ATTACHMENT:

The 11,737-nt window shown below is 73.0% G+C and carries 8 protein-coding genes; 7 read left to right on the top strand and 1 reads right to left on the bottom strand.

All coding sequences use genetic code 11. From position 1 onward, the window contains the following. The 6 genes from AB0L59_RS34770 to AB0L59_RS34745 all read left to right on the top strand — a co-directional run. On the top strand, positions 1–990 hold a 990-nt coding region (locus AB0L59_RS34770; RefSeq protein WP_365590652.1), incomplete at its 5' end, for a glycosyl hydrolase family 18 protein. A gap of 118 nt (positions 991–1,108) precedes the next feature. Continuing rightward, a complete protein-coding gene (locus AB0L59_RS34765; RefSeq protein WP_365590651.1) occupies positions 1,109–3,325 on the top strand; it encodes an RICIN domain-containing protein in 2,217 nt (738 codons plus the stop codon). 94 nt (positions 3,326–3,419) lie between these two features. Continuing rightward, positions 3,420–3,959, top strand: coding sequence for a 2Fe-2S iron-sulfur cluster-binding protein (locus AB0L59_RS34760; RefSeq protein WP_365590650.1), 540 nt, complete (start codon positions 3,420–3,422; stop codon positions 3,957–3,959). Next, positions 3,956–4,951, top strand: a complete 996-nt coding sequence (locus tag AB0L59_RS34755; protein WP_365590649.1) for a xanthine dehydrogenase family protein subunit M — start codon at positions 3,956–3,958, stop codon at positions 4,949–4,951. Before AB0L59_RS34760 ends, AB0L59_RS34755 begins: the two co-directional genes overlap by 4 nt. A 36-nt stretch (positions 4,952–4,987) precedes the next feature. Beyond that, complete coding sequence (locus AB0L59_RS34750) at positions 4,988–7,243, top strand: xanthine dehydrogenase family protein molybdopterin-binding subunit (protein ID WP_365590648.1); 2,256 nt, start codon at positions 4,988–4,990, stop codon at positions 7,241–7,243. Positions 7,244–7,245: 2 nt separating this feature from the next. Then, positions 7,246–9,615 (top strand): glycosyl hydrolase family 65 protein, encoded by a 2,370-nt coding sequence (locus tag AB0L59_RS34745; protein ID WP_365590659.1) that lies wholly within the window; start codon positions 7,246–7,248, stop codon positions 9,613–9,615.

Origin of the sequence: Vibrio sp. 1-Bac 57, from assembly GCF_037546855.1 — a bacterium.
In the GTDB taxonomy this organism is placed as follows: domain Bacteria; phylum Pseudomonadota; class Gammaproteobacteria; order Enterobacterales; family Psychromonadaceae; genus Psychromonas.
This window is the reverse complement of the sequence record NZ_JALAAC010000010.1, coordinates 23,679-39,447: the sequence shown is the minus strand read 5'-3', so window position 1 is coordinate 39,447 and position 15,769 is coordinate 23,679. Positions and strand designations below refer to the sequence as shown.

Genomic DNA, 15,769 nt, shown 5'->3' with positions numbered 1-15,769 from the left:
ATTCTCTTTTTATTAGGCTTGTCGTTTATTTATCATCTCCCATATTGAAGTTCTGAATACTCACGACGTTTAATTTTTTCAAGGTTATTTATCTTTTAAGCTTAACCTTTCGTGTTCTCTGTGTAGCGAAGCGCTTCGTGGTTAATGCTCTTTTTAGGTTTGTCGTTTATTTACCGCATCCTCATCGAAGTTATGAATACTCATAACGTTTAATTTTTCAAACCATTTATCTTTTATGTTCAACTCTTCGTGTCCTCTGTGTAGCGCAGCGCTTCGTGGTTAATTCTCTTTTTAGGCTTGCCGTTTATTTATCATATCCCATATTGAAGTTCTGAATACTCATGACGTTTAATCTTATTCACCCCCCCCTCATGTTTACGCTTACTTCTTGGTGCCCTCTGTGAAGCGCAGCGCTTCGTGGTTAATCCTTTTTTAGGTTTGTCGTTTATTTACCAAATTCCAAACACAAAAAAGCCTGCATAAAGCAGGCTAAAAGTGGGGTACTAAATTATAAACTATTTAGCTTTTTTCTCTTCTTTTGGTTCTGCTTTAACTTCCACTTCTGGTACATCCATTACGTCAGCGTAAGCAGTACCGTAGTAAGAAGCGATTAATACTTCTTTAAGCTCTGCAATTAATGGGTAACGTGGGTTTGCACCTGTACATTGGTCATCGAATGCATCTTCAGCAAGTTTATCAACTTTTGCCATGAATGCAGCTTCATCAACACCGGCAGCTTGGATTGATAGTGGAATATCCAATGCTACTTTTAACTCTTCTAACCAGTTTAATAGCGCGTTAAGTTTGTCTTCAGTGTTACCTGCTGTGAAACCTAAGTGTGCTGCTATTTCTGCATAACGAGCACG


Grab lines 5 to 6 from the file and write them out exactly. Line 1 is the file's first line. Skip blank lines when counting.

This window is the reverse complement of the sequence record NZ_JALAAC010000010.1, coordinates 23,679-39,447: the sequence shown is the minus strand read 5'-3', so window position 1 is coordinate 39,447 and position 15,769 is coordinate 23,679. Positions and strand designations below refer to the sequence as shown.

Genomic DNA, 15,769 nt, shown 5'->3' with positions numbered 1-15,769 from the left: